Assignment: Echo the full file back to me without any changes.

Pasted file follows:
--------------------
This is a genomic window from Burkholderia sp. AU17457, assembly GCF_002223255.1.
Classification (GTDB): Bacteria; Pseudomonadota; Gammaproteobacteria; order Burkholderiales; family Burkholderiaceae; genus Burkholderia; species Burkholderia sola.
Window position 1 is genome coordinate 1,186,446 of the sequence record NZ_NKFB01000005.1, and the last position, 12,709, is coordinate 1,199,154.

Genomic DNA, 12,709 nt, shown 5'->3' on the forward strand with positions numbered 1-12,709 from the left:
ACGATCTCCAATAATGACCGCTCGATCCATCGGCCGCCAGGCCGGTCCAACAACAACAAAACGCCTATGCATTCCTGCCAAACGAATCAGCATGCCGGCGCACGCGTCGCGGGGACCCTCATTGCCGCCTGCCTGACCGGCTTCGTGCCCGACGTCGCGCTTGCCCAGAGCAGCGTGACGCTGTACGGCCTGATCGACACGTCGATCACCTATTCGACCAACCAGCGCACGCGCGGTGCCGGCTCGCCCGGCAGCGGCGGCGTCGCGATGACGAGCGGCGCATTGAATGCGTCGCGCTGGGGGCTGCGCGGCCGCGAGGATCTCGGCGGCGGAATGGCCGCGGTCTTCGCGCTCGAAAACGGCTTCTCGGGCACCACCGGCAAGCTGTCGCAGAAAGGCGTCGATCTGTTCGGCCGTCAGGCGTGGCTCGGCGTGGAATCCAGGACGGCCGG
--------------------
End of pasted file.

This is a genomic window from Burkholderia sp. AU17457, assembly GCF_002223255.1.
Classification (GTDB): Bacteria; Pseudomonadota; Gammaproteobacteria; order Burkholderiales; family Burkholderiaceae; genus Burkholderia; species Burkholderia sola.
Window position 1 is genome coordinate 1,186,446 of the sequence record NZ_NKFB01000005.1, and the last position, 12,709, is coordinate 1,199,154.

Genomic DNA, 12,709 nt, shown 5'->3' on the forward strand with positions numbered 1-12,709 from the left:
ACGATCTCCAATAATGACCGCTCGATCCATCGGCCGCCAGGCCGGTCCAACAACAACAAAACGCCTATGCATTCCTGCCAAACGAATCAGCATGCCGGCGCACGCGTCGCGGGGACCCTCATTGCCGCCTGCCTGACCGGCTTCGTGCCCGACGTCGCGCTTGCCCAGAGCAGCGTGACGCTGTACGGCCTGATCGACACGTCGATCACCTATTCGACCAACCAGCGCACGCGCGGTGCCGGCTCGCCCGGCAGCGGCGGCGTCGCGATGACGAGCGGCGCATTGAATGCGTCGCGCTGGGGGCTGCGCGGCCGCGAGGATCTCGGCGGCGGAATGGCCGCGGTCTTCGCGCTCGAAAACGGCTTCTCGGGCACCACCGGCAAGCTGTCGCAGAAAGGCGTCGATCTGTTCGGCCGTCAGGCGTGGCTCGGCGTGGAATCCAGGACGGCCGG